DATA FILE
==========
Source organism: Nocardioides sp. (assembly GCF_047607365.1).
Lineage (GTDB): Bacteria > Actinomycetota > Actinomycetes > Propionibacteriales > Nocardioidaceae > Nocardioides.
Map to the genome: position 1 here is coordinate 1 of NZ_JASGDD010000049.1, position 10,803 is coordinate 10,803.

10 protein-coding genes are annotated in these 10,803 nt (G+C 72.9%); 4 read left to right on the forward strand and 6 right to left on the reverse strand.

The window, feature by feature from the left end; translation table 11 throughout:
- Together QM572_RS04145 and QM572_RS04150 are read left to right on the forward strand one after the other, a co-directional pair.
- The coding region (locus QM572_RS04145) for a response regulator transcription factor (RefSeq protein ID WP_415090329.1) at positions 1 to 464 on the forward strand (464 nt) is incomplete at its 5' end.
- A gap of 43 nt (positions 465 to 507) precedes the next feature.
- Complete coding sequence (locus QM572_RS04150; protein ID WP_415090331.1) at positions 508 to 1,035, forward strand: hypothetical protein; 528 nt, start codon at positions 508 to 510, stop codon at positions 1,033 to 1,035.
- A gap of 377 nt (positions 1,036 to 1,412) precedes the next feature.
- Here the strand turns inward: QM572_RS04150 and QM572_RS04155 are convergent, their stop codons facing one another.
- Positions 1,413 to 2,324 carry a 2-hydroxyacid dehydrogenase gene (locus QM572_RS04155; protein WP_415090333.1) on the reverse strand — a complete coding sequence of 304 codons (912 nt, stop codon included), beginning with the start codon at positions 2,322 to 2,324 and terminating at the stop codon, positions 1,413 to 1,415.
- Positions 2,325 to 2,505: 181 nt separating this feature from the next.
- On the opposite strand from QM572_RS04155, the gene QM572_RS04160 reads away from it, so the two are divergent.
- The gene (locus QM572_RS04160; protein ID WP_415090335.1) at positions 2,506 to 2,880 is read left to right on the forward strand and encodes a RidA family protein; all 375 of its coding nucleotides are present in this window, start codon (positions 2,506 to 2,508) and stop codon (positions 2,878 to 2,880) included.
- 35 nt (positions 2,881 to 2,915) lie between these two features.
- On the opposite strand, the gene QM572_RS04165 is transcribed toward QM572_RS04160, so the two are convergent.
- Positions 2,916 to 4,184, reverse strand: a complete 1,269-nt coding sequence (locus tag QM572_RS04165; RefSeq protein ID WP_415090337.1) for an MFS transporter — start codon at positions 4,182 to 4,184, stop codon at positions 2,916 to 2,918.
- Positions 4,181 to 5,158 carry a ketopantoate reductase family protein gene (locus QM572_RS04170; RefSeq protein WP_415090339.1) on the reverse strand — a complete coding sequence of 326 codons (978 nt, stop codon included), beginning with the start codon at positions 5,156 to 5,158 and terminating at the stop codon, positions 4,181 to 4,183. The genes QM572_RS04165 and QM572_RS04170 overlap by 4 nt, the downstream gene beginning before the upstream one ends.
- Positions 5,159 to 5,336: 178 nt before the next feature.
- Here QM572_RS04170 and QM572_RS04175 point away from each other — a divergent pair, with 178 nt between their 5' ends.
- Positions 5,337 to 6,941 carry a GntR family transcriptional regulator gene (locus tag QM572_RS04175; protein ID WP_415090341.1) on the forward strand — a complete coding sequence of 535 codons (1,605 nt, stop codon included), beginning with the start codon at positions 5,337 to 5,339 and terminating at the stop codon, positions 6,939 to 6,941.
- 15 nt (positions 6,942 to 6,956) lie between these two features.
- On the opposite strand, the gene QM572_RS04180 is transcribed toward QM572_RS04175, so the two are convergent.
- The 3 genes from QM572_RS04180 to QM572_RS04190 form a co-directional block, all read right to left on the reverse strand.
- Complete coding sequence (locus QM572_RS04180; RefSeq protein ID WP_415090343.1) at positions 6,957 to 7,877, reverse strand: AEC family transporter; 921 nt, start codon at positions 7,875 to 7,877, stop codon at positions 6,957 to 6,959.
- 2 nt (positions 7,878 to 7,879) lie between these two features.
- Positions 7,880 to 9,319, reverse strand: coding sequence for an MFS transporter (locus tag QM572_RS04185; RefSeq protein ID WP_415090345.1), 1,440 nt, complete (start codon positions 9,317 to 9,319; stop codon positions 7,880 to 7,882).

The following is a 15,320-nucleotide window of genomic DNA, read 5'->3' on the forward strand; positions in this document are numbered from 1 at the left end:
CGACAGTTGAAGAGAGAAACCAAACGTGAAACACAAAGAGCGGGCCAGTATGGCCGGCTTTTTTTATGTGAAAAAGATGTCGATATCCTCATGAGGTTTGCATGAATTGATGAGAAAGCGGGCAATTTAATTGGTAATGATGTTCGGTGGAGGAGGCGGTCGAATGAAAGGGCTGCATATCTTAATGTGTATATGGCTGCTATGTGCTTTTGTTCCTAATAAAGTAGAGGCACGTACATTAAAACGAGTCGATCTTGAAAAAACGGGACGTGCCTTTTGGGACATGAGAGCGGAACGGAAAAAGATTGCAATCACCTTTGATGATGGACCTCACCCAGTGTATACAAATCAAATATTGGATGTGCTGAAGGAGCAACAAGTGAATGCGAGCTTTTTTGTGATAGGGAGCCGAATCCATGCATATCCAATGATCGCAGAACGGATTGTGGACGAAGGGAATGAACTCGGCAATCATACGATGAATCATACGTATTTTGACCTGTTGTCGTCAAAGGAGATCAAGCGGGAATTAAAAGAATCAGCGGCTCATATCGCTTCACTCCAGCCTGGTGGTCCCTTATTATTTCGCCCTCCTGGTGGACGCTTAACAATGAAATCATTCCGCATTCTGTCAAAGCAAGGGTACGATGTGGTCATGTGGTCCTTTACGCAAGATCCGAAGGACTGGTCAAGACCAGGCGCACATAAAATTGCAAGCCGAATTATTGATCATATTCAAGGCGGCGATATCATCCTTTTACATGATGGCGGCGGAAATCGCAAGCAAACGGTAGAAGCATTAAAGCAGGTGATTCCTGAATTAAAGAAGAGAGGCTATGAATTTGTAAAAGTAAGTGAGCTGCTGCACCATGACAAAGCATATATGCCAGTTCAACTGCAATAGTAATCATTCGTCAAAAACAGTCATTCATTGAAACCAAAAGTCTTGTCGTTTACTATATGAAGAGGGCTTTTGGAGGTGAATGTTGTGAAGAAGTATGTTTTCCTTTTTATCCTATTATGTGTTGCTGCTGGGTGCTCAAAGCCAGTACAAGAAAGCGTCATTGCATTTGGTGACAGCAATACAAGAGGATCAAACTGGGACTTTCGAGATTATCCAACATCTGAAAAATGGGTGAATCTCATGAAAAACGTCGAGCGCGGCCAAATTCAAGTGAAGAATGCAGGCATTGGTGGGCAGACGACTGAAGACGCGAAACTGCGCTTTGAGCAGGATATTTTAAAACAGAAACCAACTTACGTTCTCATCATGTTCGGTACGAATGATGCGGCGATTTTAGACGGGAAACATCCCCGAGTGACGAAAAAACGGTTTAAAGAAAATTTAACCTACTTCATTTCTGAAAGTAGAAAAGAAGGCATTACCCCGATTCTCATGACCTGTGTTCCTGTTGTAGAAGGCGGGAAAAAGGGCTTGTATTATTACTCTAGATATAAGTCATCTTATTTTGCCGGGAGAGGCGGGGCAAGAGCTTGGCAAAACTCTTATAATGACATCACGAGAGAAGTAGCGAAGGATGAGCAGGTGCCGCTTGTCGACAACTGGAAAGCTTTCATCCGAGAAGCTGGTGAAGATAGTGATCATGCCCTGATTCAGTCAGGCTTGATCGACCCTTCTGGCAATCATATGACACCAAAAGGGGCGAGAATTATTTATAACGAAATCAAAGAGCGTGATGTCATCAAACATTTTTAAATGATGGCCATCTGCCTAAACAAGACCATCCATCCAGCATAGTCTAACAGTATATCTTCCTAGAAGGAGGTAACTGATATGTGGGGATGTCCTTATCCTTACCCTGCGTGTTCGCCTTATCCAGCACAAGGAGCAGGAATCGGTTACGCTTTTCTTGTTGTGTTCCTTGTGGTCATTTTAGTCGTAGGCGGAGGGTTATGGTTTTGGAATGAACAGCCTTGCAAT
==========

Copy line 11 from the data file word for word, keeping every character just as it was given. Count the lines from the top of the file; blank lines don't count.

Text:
- Here the strand turns inward: QM572_RS04150 and QM572_RS04155 are convergent, their stop codons facing one another.